TAITMAIL The Mayflower legacy and the Wampanoag

We were wondering, weren’t we, what the next 14-18 NOW might be, the next national celebration of an historical event that could have a variety of interpretations to clarify a significant moment in our collective past but at the same time have an international resonance. Is it Mayflower 400?

There’s no end of fascinating concomitants to the Mayflower story; the persecution of the Puritans, the kind of vessel they sailed in, the other passengers, the character of the Mayflower’s captain and crew, the conditions in the towns and villages from which the separatists fled, where they first went to and why, why they wanted to move on, what they found in  Massachusetts, how they survived, the native Americans that helped them, why those native Americans were able to greet the colonists with “Hello Englishmen!”, what happened to the colony, what happened to the natives, and so on.
It isn’t the huge five-year programme 14-18 NOW was, and has nothing like the budget or the central government backing, but Mayflower 400 – marking the sailing of the ship from Plymouth for, they thought, Virginia on September 16th, 1620, and eventual landfall 64 days later many miles north of their target – could be that national event that takes our minds off the awfulness of other aspects of public life.

It was a crazy venture, but no less so than Walter Raleigh’s in the previous century, and William Bradford’s pilgrims were lucky to make it. There should have been two ships, and we should be celebrating the sailing from Dartmouth from where they first set out, but the Speedwell couldn’t make it past Land’s End and the two vessels had to make it back to Plymouth where both passenger loads were crammed into the Mayflower. She made it, and even got back the following year to Rotherhithe where she – and her skipper Captain Jones – gave up the ghost.
Of the 102 passengers that arrived at Cape Cod, 41 were separatist Puritans. The settlers had no idea how to manage the land, brought the wrong seed, and would all have starved to death; as it was only half of them survived. The local native Americans, a sept of the Wampanoag, were hostile – why would they not be? – but after six months of watching burials took pity and thanks to English-speaking Squanto, who had been kidnapped into slavery by pirates but had made his way back to his tribe, offered to help. They taught the colonists what to plant and how, how to fish and hunt, and how to manage the unforgiving terrain. They became close collaborators, each coming to the other’s rescue when they were attacked and celebrating Thanksgiving together in November 1621.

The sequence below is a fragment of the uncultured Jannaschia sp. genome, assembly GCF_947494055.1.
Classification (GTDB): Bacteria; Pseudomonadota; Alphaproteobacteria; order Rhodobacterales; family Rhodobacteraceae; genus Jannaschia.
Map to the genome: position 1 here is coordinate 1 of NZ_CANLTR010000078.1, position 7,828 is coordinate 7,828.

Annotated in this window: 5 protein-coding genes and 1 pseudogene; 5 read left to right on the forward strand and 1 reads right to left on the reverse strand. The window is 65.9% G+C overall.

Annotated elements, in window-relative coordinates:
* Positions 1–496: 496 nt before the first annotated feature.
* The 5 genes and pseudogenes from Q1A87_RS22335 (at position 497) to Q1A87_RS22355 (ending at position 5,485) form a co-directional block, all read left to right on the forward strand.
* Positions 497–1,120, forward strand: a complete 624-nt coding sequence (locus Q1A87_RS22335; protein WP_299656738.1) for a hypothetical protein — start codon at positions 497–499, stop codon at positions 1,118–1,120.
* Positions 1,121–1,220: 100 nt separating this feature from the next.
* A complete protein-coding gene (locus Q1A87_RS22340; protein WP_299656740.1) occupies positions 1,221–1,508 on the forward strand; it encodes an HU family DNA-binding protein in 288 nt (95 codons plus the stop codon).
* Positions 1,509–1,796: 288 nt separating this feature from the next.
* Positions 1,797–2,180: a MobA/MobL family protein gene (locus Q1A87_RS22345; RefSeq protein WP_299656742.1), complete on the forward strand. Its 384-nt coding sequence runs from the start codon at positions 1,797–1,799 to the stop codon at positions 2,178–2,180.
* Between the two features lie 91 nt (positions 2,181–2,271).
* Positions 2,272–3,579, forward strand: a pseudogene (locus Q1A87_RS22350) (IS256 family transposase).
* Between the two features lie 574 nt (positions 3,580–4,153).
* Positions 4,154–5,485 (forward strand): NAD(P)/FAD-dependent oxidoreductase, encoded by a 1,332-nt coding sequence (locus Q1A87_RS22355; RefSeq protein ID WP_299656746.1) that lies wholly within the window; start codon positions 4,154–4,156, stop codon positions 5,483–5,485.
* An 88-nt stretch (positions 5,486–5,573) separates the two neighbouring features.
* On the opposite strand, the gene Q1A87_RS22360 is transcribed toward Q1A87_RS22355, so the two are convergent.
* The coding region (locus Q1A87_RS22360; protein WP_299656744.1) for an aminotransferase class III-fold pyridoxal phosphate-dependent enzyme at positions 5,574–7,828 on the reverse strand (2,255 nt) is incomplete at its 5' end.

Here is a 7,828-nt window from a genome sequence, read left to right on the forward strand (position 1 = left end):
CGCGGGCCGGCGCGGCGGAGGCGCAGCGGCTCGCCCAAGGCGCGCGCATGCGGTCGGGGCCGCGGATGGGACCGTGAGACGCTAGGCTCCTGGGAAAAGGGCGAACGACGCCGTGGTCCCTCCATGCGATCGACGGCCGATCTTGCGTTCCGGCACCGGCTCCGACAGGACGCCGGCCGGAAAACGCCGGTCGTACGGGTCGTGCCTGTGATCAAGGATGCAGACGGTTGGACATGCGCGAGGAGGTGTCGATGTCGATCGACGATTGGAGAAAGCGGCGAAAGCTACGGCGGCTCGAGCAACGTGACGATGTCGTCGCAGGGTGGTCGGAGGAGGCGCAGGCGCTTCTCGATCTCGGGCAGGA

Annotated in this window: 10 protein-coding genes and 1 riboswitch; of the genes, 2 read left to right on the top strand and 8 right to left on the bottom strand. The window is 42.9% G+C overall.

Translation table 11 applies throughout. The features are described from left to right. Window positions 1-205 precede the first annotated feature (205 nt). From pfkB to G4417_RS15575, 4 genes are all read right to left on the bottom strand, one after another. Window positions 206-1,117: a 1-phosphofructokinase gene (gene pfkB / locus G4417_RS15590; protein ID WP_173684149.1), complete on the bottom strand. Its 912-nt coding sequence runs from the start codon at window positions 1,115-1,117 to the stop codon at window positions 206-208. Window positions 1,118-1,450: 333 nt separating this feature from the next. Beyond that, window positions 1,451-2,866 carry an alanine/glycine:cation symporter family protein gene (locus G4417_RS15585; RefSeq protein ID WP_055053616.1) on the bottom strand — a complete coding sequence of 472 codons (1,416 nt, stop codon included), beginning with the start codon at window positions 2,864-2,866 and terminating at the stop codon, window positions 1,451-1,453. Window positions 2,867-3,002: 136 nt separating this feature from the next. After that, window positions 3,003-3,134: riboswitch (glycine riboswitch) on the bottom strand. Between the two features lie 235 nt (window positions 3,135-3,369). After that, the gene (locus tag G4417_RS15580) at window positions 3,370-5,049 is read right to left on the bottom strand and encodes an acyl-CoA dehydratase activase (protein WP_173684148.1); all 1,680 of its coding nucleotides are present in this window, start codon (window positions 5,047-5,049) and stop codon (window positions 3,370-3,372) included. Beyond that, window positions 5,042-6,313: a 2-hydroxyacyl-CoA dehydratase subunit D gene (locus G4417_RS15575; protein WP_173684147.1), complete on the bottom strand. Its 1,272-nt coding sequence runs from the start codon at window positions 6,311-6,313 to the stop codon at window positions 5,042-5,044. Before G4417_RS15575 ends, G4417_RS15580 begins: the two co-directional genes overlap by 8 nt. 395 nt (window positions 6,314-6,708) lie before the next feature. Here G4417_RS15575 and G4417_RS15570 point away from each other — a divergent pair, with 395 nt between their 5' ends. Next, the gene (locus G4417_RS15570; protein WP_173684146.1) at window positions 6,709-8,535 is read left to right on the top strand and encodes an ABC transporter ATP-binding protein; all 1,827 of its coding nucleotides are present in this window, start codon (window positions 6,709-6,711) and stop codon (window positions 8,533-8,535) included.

But the eventual success of the Plymouth settlement brought many more adventurers seeking a new life in the new world, and they were less neighbourly with their hosts. In 50 years the Wampanoag were all but wiped out by the insurgents who, against their better judgement, the natives had helped survive.
So Mayflower 400 has a duty to make some redress, and so the Wampanoag are part of the planning.  “The Mayflower story cannot honestly be told without including the Wampanoag nation and the devastating impact of colonization on indigenous people" says Paula Peters, a member of the Mayflower 400 Wampanoag Advisory Committee. "We are grateful to have been invited to contribute our historical and cultural knowledge to this commemoration unencumbered by centuries of marginalisation and uncensored by contemporary event planners. Exhibits, events and activities produced by the Wampanoag or developed under our guidance will challenge what you may think you know about colonisation in a very authentic, and we hope thought-provoking way.
“But the biggest takeaway we hope you discover is that we are still here.”
The year also allows us to discover how small a part Plymouth itself played in the story. The pilgrims had come mostly from Midlands towns and villages, and fled persecution at first to Leiden in Holland, and Plymouth's part lasted only few days. The planning therefore links 14 different places that are part of the story, including Leiden and the Wampanoags of Massachusetts, with events scheduled in all of them. It's a truly national event.
But the third effect will be to Plymouth itself whose name, however tenuously connected to the tale, will for ever be tagged to it. The huge Mayflower 400 exhibition being put together will go into The Box, the £45m remake of the museum and art gallery opening in the spring; the Grade II Listed Devonport Market Hall in Plymouth is in a £5m transformation to turn it into a digital arts centre; the Theatre Royal Plymouth (TRP) is putting on a massive theatre event, This Land, involving 30 Wampanoags and 70 Plymothians; the Elizabethan House, the boarding house where some of the pilgrims would have stayed before embarking, is being restored.
 “It’s a great opportunity for the city to take advantage of international interest, j so it does have a currency way beyond Plymouth to give a transformational legacy to the city” says the chair of Mayflower 400 and CEO of the TRP. “If not now, when?”


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